You, like many others, are probably wondering what THCV Isolate is right now. Well, the little-known cannabinoid actually has a plethora of potential benefits.
But, if that’s the case, why haven’t we heard anything about it before? Right?
Unfortunately, because THCV is a minor cannabinoid (meaning it’s usually found in low concentrations in the Cannabis sativa plant) and is difficult to use in large quantities, it’s only been found in products like CBD oils. However, as CBD and a few of the other hundred or so cannabinoids gain popularity, more attention is being paid to those little-known hitchhikers.
Since we’ve recently covered CBG (cannabigerol) and CBN (cannabinol) in previous articles, it’s only fair that we expand on a few of the other lesser-known cannabinoids found in our broad spectrum CBD formula and/or full spectrum products. As a result, you’re probably left with a lot of questions, such as:
- What exactly is THCV?
- What exactly does it do?
- Is THCV synonymous with THC?
- Is THCV legal in the United States?
- Is there anything bad about THCV?
- Does it give you a high?
- What is the chemical structure of THCV?
- What effect does THCV have on your endocannabinoid system?
What Exactly is THCV?
Tetrahydrocannabivarin, or THCV, is one of more than a hundred cannabinoids found in the Cannabis sativa plant. Yes, THCV, like CBG and CBN, is the most recent cannabinoid to enter the spotlight. So, what exactly makes this cannabinoid so unique?
For one thing, THCV, like CBG, has a very similar molecular structure to THC (just as the name suggests). THCV, like CBG, can interact with both your CB1 and CB2 receptors, as we’ll see below. While THCV has many potential health benefits, many studies attempting to answer the question “what is THCV?” are still in their early stages. Having said that, rodent studies have yielded some encouraging results.
Because it is found in lower concentrations than the other major cannabinoids, such as THC and CBD, THCV is classified as a minor cannabinoid. While genetics play a role in determining the ratio of cannabinoids in a specific strain of Cannabis sativa, the best way to know if a product contains THCV is to read the label and cross-reference it with the company’s ISO-certified third-party lab test results, or Certificate of Analysis.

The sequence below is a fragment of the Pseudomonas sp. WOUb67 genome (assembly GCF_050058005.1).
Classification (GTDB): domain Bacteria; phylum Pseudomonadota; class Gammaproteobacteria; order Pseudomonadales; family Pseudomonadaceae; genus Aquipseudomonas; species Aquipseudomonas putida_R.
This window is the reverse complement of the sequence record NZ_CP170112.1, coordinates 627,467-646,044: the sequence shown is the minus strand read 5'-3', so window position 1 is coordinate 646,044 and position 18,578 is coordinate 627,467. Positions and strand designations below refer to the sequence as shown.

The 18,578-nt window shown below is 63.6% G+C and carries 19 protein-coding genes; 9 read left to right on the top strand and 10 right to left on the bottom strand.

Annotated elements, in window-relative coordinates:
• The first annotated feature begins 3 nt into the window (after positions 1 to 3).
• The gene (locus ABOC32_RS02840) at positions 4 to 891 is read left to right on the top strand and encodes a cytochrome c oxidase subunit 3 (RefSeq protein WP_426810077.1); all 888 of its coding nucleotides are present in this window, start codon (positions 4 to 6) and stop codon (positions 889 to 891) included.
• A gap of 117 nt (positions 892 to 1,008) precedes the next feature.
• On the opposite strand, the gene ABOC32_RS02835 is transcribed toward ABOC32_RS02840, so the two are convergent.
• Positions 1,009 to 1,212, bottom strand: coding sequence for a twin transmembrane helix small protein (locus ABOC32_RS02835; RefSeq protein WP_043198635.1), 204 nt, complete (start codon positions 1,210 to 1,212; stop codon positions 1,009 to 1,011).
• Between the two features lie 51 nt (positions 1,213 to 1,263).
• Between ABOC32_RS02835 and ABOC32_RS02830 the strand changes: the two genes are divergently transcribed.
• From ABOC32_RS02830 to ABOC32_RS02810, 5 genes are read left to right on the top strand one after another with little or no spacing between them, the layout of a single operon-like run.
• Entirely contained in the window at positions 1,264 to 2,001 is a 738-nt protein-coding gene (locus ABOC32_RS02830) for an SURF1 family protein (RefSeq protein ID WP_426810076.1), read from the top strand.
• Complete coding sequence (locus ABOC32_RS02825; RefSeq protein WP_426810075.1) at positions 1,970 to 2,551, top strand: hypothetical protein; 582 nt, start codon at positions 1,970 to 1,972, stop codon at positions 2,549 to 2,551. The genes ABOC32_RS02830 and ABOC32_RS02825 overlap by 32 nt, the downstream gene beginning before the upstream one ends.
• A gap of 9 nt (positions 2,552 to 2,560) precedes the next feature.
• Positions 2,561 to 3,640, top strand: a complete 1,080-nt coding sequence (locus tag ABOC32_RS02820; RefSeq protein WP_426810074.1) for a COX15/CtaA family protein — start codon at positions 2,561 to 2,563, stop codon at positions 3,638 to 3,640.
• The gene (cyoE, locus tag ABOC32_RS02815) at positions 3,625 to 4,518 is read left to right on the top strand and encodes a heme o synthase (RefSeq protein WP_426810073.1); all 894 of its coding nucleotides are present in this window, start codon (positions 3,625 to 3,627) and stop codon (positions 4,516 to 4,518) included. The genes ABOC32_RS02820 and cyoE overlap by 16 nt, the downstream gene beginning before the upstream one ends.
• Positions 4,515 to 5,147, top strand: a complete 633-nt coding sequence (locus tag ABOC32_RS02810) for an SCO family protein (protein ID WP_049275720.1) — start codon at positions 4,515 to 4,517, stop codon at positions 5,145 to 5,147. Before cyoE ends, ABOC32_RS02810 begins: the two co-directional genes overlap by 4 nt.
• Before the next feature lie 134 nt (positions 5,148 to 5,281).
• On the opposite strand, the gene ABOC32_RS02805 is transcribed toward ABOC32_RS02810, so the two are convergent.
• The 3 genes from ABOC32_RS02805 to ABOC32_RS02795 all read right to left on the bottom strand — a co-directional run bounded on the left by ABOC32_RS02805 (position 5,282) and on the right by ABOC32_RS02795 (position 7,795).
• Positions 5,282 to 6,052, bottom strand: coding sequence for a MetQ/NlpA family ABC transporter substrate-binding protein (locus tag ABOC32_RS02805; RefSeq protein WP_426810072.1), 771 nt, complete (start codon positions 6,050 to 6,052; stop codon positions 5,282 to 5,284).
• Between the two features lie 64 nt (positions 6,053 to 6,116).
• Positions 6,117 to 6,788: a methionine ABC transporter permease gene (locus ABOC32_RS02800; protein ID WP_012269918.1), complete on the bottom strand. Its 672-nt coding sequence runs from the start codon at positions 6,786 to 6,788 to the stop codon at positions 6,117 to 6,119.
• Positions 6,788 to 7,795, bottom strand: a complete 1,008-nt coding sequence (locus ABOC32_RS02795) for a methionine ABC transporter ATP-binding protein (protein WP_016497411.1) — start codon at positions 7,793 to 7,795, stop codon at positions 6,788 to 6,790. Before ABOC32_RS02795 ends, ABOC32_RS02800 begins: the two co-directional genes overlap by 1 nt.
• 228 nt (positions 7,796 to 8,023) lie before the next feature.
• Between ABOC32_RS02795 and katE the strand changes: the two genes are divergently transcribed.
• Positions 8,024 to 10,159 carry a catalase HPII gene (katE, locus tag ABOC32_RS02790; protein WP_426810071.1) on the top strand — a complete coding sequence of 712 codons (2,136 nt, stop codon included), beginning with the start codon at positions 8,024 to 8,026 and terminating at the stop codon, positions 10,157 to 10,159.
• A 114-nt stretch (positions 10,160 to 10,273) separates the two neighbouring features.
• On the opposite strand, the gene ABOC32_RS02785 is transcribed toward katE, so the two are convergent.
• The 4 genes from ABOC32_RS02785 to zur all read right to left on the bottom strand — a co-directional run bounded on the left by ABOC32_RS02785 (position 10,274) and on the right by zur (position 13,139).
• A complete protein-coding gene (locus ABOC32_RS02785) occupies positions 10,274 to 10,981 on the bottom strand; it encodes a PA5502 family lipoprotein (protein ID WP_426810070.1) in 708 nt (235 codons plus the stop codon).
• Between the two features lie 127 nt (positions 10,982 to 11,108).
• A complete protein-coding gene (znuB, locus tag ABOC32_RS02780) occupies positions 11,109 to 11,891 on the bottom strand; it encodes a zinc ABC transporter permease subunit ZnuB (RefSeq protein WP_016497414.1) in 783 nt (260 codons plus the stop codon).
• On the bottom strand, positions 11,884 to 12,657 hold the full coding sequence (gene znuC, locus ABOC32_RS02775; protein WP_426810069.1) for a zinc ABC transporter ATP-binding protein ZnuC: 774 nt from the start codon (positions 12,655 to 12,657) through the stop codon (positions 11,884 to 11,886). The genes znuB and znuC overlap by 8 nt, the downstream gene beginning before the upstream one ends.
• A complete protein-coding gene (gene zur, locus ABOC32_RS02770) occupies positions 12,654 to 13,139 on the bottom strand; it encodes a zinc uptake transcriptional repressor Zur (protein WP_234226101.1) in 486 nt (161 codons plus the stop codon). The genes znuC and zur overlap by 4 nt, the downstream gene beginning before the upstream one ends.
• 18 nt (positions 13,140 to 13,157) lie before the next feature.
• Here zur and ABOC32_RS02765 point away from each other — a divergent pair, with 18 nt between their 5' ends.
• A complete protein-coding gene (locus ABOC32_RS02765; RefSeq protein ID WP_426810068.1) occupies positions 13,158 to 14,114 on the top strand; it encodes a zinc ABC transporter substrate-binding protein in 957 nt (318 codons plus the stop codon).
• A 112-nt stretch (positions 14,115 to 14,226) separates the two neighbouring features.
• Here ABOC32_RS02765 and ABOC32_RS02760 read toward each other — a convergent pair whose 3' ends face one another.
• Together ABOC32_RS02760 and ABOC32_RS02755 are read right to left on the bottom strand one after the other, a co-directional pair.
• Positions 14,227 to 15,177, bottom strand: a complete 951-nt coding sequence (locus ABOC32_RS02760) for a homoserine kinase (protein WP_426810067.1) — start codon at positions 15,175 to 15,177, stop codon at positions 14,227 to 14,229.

What Is the Function of THCV Isolate?
Several studies have suggested that, despite its similarity to THC, THCV Isolate interacts with your body quite differently. Rather than giving you the munchies, it may actually suppress your appetite and cause you to lose weight. And, rather than calming you down, it is frequently reported to provide users with a burst of energy. However, it is important to note that the studies mentioned above were only completed with rodents, and human trials have not yet taken place.
Nonetheless, THCV Isolate appears to have in common with the majority of other cannabinoids in that it is used to relax and relieve stress.
None of the THCV Isolate studies have revealed any significant side effects. However, if you go looking for a THCV extract or Cannabis sativa products high in THCV, you will most likely be disappointed because they are not widely available, and the few that do exist are quite expensive.
Does THCV Get You High Like THC?
While THCV has a similar molecular structure to THC (minus a longer hydrocarbon chain) and thus some psychoactive properties, you would need to consume an abnormally large amount of THCV to get high. This means that, while it is present in the majority of popular CBD products, the THCV content is far too low to get you high.